Her experience is similar to another of our users, a German professor: “My students send me assignments electronically which I print out, mark, and return to them. Instead of using my scanner, Genius Scan saves me lots of time, and I can send the files directly to my email account.” It also helps her students, as you cannot assume that they have a printer at home: “My students who do not have a printer can also send me handwritten work/tests using Genius Scan.”

    A document scanner particularly shines for homework that is complicated to type on a computer keyboard, mainly when they include symbols, drawings, or diagrams. “I teach math, and typing math symbols is slow and laborious,” says Ruthy, a teacher in Kinshasa, Democratic Republic of Congo, “many platforms don’t support them (square root signs, integral signs, etc.). When a student writes to me with a question about homework, it’s now easy for me to scan my written work and send it to them, instead of trying to type in words what I was doing!” An American teacher in Manhasset, NY, USA, corroborates: “[Genius Scan] allows students to submit written work, graphs, diagrams more easily.”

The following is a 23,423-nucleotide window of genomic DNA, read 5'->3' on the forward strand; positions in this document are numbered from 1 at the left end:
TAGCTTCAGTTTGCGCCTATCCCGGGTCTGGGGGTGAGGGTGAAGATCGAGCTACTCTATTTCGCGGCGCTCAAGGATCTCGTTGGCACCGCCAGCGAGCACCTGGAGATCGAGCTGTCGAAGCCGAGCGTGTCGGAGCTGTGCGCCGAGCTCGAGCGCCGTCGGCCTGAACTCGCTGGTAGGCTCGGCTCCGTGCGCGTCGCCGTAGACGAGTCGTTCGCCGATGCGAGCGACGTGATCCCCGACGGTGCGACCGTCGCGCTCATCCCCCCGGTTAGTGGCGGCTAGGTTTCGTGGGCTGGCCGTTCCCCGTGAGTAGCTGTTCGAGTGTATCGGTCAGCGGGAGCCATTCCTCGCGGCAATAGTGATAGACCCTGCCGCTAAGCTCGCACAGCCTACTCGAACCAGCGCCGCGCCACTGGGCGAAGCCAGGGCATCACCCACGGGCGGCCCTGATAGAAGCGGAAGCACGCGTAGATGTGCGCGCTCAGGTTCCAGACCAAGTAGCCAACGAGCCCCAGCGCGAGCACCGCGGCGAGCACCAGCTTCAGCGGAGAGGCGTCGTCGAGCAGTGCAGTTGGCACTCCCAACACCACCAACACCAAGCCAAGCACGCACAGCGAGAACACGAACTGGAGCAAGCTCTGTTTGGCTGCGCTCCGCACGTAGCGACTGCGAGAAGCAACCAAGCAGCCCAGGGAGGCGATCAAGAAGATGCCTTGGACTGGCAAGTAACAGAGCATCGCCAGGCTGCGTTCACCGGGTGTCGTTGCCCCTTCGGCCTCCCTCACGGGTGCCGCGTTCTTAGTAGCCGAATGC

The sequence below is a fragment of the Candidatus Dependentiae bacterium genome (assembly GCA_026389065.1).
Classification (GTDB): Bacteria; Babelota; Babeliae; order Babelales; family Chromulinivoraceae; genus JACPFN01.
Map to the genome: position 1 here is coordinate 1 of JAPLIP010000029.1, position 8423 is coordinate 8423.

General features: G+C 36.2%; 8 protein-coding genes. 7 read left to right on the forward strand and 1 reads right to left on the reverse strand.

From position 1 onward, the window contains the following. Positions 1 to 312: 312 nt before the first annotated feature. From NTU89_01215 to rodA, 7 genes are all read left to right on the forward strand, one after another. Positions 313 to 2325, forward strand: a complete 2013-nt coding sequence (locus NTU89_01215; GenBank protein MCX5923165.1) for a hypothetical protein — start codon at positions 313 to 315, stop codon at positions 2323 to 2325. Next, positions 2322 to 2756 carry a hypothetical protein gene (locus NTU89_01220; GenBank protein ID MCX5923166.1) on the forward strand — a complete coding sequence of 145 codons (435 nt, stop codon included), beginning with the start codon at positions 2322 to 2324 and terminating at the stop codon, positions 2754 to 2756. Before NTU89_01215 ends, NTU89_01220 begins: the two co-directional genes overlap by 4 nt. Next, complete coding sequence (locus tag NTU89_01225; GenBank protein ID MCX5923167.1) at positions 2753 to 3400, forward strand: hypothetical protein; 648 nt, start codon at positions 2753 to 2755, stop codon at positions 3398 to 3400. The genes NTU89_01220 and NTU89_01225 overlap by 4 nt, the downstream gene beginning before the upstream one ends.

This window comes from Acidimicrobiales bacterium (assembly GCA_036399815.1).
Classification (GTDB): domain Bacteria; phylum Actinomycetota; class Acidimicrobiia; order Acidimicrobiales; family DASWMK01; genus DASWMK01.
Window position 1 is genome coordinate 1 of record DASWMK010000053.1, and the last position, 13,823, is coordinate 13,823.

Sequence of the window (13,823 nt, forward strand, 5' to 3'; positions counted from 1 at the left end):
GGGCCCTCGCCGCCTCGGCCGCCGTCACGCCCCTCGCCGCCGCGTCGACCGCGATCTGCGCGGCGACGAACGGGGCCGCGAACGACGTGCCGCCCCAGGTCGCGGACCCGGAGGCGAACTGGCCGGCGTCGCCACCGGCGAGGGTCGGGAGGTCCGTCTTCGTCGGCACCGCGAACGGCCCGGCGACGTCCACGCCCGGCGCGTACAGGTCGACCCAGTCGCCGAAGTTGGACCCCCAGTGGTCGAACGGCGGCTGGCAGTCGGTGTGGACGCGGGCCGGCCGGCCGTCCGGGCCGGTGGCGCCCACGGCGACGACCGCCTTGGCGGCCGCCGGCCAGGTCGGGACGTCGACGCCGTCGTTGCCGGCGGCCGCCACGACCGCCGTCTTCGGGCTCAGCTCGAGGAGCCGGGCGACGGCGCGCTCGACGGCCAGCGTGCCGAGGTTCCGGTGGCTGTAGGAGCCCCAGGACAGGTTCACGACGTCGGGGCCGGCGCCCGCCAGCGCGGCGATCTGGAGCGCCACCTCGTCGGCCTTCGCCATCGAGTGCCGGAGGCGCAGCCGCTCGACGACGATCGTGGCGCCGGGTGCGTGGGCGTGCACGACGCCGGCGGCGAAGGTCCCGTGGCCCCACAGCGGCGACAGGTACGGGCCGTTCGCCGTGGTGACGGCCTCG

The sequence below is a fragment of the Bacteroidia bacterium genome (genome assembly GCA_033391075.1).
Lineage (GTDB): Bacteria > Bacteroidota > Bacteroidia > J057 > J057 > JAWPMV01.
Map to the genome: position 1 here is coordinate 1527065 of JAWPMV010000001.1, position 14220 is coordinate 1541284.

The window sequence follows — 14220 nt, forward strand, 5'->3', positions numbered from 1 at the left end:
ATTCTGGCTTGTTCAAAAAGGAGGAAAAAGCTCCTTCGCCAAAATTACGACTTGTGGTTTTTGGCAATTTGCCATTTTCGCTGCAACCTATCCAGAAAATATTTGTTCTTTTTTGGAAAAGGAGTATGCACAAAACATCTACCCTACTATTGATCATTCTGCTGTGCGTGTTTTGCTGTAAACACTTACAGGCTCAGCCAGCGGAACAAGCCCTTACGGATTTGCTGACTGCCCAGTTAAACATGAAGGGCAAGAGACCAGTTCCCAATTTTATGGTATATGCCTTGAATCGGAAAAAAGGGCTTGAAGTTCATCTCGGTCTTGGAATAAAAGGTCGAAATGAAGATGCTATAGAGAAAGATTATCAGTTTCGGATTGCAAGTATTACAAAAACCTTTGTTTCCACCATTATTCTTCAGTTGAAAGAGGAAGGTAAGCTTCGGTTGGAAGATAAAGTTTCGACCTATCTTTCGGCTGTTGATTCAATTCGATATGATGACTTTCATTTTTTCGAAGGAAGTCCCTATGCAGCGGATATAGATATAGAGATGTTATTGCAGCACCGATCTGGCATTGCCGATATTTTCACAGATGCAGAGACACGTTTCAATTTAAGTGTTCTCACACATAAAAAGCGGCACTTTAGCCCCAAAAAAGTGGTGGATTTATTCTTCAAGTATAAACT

How to share an assignment with your students

    There are many education apps to facilitate communications between students and teachers. Google Classroom is one of them. As an example, let’s see how to scan a document and send it to Classroom1:

    1. Open Genius Scan and tap the
    camera button to scan your document.

    2. Open the document to edit or rename it if necessary
    (learn how to edit with this tutorial).

    3. Tap the Share button.

    4. Scroll down and tap

    5. In Classroom, tap
    Create assignment.

    6. Add a title and other information